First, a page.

Sexual Policing—A Review of “The Streets Belong to Us: Sex, Race, and Police Power from Segregation to Gentrification”

Fischer, Anne Gray. The Streets Belong to Us: Sex, Race, and Police Power from Segregation to Gentrification (Chapel Hill: University of North Carolina Press, 2022).

Reviewed by DeAnza A. Cook

Making sense of systemic violence in modern American cities requires reckoning with sexual criminalization and its entangled carceral effects throughout this nation and beyond. Anne Gray Fischer’s much-anticipated The Streets Belong to Us bears witness to why meticulous eyes for teasing out sexist and racist forms of social control are urgently needed now. Urban state violence and interlocking power-based inequities have perennially robbed life-affirming and life-sustaining resources from targeted groups of people fighting to thrive in unequal societies. Fischer’s book unearths the violent history behind how.

From the dawning of Prohibition-era vice control crusades to the ascendance of the broken windows strategy for aggressive order maintenance, The Streets Belong to Us dissects an understudied punitive phenomenon in twentieth-century urban America: sexual policing. By chronicling the (re)construction of law enforcement practices nationwide through “the targeting and legal control of people’s bodies and their presumed sexual activities,” Fischer’s work ultimately demonstrates how sexual policing functioned as a foundational “engine” of American police power. Moreover, sexual policing strategies provided state-sponsored mechanisms for safeguarding urban capitalist growth—at the deadly expense of public safety for sexually profiled Black women and White women, as well as their families and communities.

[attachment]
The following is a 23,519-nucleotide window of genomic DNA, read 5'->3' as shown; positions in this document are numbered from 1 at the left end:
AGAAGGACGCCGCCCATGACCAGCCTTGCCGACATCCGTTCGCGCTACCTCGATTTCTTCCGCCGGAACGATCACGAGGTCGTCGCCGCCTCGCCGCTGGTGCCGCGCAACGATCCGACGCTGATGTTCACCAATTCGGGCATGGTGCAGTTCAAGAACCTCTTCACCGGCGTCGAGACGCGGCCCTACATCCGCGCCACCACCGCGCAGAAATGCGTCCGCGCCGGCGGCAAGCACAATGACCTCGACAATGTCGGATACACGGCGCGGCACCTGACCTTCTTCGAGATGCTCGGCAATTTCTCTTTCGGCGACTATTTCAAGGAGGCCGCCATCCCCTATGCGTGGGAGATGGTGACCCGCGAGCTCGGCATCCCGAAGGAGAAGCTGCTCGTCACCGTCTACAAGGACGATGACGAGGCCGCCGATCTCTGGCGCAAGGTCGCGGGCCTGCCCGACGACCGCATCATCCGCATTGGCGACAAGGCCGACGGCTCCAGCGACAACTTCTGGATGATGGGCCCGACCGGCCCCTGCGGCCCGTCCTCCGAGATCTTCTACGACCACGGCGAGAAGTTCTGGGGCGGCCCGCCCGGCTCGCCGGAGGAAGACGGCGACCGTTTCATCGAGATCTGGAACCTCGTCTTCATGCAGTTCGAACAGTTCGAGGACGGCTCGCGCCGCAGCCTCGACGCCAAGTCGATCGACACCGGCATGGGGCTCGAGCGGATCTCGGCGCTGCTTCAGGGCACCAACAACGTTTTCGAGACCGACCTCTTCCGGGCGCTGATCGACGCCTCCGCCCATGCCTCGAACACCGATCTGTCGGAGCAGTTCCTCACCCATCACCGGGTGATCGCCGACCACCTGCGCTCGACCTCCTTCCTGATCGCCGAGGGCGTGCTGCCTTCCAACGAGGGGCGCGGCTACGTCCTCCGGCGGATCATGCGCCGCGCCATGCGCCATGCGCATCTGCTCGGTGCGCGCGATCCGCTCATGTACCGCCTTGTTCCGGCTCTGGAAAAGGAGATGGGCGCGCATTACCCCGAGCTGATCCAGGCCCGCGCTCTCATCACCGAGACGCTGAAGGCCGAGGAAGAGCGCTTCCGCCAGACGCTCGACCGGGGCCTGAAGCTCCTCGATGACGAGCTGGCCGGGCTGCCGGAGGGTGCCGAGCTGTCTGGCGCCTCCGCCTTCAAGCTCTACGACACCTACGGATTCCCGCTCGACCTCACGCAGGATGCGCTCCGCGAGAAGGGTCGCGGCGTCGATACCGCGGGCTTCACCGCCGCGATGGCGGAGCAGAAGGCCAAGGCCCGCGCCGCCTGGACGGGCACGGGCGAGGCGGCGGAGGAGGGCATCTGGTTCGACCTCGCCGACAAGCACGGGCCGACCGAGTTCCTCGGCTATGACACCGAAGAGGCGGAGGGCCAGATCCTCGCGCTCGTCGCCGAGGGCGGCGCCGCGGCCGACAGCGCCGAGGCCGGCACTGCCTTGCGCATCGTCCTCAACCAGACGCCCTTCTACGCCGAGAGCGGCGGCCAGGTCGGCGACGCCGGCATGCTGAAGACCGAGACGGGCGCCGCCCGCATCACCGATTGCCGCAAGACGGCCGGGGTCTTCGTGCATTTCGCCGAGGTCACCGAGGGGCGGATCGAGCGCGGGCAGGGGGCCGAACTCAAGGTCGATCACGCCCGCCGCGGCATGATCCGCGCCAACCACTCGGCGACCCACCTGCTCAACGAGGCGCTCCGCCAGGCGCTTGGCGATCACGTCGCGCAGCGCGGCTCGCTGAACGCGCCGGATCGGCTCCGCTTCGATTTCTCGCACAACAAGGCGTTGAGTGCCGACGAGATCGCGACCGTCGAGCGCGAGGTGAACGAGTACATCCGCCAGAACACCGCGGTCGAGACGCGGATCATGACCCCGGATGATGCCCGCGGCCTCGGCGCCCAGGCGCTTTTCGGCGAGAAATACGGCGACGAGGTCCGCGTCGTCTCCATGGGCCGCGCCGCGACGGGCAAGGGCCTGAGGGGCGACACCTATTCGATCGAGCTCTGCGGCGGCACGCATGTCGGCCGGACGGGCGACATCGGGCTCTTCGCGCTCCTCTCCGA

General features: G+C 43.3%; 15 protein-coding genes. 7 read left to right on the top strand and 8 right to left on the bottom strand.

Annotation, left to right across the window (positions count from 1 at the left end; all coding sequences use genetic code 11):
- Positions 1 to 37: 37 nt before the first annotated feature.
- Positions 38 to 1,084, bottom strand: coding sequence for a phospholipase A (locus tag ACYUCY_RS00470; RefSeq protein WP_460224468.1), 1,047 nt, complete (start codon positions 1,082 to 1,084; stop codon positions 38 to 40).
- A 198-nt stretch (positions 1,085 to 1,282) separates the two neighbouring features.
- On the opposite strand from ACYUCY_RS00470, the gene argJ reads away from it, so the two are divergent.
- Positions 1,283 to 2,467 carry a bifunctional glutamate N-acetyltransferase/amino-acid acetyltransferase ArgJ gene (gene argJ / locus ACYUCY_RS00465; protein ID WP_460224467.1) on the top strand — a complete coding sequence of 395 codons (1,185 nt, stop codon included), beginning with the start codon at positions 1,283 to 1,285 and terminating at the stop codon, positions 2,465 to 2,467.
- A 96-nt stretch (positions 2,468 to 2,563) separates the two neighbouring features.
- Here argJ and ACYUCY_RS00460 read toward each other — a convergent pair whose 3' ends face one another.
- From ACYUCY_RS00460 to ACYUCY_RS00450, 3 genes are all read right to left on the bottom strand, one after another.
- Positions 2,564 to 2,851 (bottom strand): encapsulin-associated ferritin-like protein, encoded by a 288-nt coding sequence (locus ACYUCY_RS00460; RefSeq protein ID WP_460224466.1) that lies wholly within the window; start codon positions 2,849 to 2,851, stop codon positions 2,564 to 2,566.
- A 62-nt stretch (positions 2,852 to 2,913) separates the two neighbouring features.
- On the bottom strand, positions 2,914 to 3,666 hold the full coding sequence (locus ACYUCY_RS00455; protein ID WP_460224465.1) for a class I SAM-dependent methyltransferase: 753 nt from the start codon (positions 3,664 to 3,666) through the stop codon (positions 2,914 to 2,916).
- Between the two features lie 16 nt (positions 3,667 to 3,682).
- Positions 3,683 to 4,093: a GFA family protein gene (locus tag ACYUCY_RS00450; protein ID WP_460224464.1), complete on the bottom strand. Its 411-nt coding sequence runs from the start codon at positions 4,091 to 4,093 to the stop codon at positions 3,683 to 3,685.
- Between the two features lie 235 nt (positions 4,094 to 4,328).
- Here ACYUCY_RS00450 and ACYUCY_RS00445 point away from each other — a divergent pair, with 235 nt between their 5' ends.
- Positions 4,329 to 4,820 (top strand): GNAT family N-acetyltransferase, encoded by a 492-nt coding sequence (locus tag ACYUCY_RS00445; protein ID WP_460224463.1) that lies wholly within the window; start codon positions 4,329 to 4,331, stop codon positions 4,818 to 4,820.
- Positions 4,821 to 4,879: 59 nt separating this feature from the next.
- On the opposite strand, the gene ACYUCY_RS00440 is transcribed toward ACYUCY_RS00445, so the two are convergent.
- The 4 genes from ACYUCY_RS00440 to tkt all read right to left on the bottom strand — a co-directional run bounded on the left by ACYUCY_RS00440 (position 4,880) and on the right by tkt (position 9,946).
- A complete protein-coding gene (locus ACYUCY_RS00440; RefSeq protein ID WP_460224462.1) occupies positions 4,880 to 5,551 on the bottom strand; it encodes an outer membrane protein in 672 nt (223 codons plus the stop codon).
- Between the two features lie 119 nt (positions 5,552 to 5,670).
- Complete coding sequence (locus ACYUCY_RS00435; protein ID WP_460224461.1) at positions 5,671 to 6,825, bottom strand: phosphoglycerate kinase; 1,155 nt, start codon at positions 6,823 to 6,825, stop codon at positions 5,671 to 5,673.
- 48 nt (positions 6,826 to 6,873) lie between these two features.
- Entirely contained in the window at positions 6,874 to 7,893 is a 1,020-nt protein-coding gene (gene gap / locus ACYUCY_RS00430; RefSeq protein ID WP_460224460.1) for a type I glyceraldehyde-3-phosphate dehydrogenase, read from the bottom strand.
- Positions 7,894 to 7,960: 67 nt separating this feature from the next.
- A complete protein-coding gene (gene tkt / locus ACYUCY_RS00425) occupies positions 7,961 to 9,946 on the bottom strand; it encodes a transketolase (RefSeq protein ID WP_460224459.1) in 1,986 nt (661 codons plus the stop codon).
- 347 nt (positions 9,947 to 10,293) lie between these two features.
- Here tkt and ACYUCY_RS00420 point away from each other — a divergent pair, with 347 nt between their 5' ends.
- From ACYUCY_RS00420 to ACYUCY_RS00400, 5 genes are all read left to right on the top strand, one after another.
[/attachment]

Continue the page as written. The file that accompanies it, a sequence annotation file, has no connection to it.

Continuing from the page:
Weaving together a national fabric of gendered perspectives on criminality and racialized law enforcement traditions, The Streets Belong to Us underscores, above all, why “women matter in the history of police power.” Fischer’s book features fascinating urban case studies, subaltern survival stories, as well as “archival fragments” gleaned from underused carceral state records across flagship metropolitan regions: mainly, Los Angeles, Boston, and Atlanta. More importantly, she extends an unequivocally Black feminist invitation to scholars invested in teasing out a spectrum of sexual and intersectional police power dynamics through the lens of cisgender straight women’s lived experiences.